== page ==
New Hampshire Supreme Court rules against ExxonMobil in MTBE appeal

The New Hampshire Supreme Court denied ExxonMobil Corp.’s appeal of a lower court’s $236 million award to the state in a lawsuit charging groundwater contamination from the company’s use of methyl tertiary butyl ether as a gasoline oxygenate additive in the 1980s.

The state’s highest court also determined in its Oct. 2 decision that New Hampshire is entitled to tens of millions of dollars in prejudgment interest in addition to $90 million that it previously received in settlements from several other gasoline suppliers who settled with the state prior to trial, Atty. Gen. Joseph A. Foster (D) said.

The court also ruled that the verdict money would not be subject to a trust, he added.

ExxonMobil immediately disagreed with the decision. “MTBE contamination has been found in New Hampshire because someone spilled gasoline in New Hampshire, not because it was added to gasoline in a refinery in another state,” a spokesman said in a statement e-mailed to OGJ. “The state should have sued the parties responsible for spilling gasoline, not the refiners who were compelled by law to add oxygenates to gasoline.”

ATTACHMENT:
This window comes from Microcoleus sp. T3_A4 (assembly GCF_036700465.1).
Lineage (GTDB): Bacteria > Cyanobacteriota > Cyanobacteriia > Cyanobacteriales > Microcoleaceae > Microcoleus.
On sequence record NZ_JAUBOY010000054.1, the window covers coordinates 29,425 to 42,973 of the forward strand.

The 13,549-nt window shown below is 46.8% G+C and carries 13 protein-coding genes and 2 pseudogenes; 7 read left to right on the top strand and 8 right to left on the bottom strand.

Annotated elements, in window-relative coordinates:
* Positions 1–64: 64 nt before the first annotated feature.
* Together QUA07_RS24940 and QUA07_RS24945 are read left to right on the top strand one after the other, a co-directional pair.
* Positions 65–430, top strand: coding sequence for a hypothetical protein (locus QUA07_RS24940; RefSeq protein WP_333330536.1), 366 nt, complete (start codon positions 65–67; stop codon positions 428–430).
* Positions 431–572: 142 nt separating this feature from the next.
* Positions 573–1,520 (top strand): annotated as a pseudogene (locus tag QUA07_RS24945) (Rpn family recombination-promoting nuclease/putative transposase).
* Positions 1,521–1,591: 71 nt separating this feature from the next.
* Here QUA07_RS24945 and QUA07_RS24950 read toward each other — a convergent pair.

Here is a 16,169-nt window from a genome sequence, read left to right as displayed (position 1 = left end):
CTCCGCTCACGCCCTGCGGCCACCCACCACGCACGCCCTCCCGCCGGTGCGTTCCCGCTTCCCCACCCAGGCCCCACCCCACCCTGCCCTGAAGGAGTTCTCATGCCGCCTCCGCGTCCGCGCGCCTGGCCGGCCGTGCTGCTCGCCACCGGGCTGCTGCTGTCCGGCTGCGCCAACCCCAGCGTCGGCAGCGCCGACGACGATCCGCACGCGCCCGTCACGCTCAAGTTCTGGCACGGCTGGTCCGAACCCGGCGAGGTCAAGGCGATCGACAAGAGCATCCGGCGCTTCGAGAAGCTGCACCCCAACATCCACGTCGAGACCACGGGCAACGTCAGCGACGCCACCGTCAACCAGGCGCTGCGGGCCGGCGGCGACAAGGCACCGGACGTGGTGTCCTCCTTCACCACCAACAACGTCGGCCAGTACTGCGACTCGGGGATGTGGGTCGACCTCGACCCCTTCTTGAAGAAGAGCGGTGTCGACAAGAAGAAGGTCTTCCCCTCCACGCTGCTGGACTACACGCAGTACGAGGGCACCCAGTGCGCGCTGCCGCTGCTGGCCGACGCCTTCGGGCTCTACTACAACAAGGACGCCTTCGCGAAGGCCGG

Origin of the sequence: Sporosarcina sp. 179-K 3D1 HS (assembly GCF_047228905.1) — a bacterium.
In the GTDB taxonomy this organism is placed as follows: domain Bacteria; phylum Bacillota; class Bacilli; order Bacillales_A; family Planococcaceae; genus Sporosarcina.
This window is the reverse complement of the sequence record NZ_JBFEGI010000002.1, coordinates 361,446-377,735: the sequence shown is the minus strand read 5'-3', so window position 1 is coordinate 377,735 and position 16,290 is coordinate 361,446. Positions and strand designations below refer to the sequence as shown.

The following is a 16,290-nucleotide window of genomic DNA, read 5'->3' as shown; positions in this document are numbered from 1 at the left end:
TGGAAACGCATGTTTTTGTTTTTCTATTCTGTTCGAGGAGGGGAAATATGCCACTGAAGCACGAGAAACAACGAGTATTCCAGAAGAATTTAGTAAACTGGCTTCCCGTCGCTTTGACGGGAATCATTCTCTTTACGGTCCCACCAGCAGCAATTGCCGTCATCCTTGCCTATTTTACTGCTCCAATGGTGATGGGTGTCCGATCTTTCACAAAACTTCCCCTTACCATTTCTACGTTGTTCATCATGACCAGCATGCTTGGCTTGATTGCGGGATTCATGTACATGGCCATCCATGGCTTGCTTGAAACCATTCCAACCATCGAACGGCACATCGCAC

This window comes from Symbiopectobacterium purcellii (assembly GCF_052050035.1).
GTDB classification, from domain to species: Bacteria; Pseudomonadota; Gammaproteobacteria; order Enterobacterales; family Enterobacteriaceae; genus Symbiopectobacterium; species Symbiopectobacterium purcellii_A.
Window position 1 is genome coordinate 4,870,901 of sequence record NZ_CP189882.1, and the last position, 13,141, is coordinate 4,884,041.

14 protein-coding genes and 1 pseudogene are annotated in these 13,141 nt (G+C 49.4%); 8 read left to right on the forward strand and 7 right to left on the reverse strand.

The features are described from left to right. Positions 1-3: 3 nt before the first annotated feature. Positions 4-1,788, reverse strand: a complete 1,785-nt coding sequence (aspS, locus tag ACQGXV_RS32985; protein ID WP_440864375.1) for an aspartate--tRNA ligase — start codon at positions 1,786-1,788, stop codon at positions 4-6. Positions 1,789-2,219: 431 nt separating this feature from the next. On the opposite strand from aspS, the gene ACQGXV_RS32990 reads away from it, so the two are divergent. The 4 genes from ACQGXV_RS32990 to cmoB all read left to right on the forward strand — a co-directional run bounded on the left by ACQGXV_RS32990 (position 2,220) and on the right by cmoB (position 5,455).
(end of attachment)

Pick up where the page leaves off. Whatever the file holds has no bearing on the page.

The spokesman said, “MTBE contamination in New Hampshire is rapidly decreasing, and the state’s current regulatory system, in which responsible parties pay for cleaning up gasoline spills, is effective in ensuring safe drinking water. We made strong legal and factual arguments on appeal, and will consider appealing to the US Supreme Court.”

Foster said the state government’s litigation spanned five attorneys general and four governors, included over 9 million pages of discovery, and culminated in a 3-month trial. The state, through the governor’s Office and the legislature, now will begin the process of determining how to use this money to best benefit New Hampshire’s citizens, he said.

“This is the most significant environmental victory in the state’s history,” Foster maintained. “This historic decision sends a clear message that New Hampshire will not permit polluters to endanger the health of its citizens and destroy its natural resources.”

Contact Nick Snow at nicks@pennwell.com.

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